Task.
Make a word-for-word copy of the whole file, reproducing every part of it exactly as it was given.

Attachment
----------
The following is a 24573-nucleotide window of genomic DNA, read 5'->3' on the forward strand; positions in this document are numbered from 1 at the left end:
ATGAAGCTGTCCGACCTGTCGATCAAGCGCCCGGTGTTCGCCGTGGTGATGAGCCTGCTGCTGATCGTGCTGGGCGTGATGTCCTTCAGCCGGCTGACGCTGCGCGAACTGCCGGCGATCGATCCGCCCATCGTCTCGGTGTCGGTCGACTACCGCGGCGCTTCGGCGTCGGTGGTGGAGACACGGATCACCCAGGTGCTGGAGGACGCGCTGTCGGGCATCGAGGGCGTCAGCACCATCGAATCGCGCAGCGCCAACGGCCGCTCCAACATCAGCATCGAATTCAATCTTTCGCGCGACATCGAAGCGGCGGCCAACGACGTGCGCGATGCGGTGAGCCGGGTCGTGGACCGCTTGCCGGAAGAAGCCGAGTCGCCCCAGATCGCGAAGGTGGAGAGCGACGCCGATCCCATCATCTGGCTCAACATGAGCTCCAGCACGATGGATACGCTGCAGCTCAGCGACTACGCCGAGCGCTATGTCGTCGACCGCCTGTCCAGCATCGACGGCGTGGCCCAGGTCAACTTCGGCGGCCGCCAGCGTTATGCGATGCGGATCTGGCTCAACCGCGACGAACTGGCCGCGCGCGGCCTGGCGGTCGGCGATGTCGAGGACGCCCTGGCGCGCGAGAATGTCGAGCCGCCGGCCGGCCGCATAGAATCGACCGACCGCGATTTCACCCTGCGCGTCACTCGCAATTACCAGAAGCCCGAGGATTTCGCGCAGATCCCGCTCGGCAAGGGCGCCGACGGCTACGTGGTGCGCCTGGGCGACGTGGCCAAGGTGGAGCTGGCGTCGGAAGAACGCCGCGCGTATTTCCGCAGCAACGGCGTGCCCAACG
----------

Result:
The following is a 24573-nucleotide window of genomic DNA, read 5'->3' on the forward strand; positions in this document are numbered from 1 at the left end:
ATGAAGCTGTCCGACCTGTCGATCAAGCGCCCGGTGTTCGCCGTGGTGATGAGCCTGCTGCTGATCGTGCTGGGCGTGATGTCCTTCAGCCGGCTGACGCTGCGCGAACTGCCGGCGATCGATCCGCCCATCGTCTCGGTGTCGGTCGACTACCGCGGCGCTTCGGCGTCGGTGGTGGAGACACGGATCACCCAGGTGCTGGAGGACGCGCTGTCGGGCATCGAGGGCGTCAGCACCATCGAATCGCGCAGCGCCAACGGCCGCTCCAACATCAGCATCGAATTCAATCTTTCGCGCGACATCGAAGCGGCGGCCAACGACGTGCGCGATGCGGTGAGCCGGGTCGTGGACCGCTTGCCGGAAGAAGCCGAGTCGCCCCAGATCGCGAAGGTGGAGAGCGACGCCGATCCCATCATCTGGCTCAACATGAGCTCCAGCACGATGGATACGCTGCAGCTCAGCGACTACGCCGAGCGCTATGTCGTCGACCGCCTGTCCAGCATCGACGGCGTGGCCCAGGTCAACTTCGGCGGCCGCCAGCGTTATGCGATGCGGATCTGGCTCAACCGCGACGAACTGGCCGCGCGCGGCCTGGCGGTCGGCGATGTCGAGGACGCCCTGGCGCGCGAGAATGTCGAGCCGCCGGCCGGCCGCATAGAATCGACCGACCGCGATTTCACCCTGCGCGTCACTCGCAATTACCAGAAGCCCGAGGATTTCGCGCAGATCCCGCTCGGCAAGGGCGCCGACGGCTACGTGGTGCGCCTGGGCGACGTGGCCAAGGTGGAGCTGGCGTCGGAAGAACGCCGCGCGTATTTCCGCAGCAACGGCGTGCCCAACG